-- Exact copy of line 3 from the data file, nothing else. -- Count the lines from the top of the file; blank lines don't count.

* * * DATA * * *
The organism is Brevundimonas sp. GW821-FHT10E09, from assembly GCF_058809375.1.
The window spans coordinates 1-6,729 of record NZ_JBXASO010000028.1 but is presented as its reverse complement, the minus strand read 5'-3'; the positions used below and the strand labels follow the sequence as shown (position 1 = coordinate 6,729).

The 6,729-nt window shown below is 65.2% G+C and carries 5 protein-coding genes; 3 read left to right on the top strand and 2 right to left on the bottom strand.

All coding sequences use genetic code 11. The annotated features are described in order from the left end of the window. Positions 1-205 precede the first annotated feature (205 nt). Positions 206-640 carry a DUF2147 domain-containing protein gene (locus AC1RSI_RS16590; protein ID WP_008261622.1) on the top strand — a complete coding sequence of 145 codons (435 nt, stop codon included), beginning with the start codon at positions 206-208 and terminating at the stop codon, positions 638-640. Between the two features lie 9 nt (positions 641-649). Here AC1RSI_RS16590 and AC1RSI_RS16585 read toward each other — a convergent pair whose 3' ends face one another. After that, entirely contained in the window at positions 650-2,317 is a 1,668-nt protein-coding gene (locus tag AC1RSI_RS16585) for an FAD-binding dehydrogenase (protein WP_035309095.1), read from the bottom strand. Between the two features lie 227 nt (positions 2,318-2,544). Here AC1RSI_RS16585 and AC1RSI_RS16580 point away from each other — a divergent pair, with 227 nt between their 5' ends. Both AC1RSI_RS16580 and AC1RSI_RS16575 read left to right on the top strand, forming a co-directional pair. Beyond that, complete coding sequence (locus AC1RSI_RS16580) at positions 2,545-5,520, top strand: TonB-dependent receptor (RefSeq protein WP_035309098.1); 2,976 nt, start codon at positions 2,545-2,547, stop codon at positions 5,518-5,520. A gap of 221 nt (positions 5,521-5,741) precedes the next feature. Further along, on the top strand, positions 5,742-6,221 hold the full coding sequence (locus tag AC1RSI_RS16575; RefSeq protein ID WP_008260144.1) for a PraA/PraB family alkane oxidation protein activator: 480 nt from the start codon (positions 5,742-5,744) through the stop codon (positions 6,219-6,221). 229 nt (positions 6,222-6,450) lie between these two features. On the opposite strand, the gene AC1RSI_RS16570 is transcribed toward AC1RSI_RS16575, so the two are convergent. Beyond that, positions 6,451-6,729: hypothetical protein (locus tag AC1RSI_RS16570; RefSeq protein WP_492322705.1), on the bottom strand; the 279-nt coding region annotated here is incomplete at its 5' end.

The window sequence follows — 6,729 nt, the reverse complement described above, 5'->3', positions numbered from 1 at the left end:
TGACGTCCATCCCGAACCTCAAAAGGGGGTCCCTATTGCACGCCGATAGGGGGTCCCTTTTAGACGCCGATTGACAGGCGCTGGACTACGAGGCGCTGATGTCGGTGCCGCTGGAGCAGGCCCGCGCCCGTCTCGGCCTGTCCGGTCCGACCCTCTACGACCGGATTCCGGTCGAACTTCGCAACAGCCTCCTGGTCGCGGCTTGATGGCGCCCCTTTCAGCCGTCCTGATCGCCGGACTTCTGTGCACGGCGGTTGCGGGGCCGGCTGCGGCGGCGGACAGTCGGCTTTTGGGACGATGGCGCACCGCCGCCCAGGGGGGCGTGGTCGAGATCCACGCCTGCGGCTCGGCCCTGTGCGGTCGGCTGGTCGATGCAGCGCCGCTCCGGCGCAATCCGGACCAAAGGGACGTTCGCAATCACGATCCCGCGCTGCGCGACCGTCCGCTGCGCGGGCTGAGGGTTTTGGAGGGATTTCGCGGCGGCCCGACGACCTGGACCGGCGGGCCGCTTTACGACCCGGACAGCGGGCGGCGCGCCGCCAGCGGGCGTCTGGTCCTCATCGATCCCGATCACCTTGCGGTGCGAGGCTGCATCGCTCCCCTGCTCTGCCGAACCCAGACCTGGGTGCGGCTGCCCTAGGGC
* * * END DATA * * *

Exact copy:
The 6,729-nt window shown below is 65.2% G+C and carries 5 protein-coding genes; 3 read left to right on the top strand and 2 right to left on the bottom strand.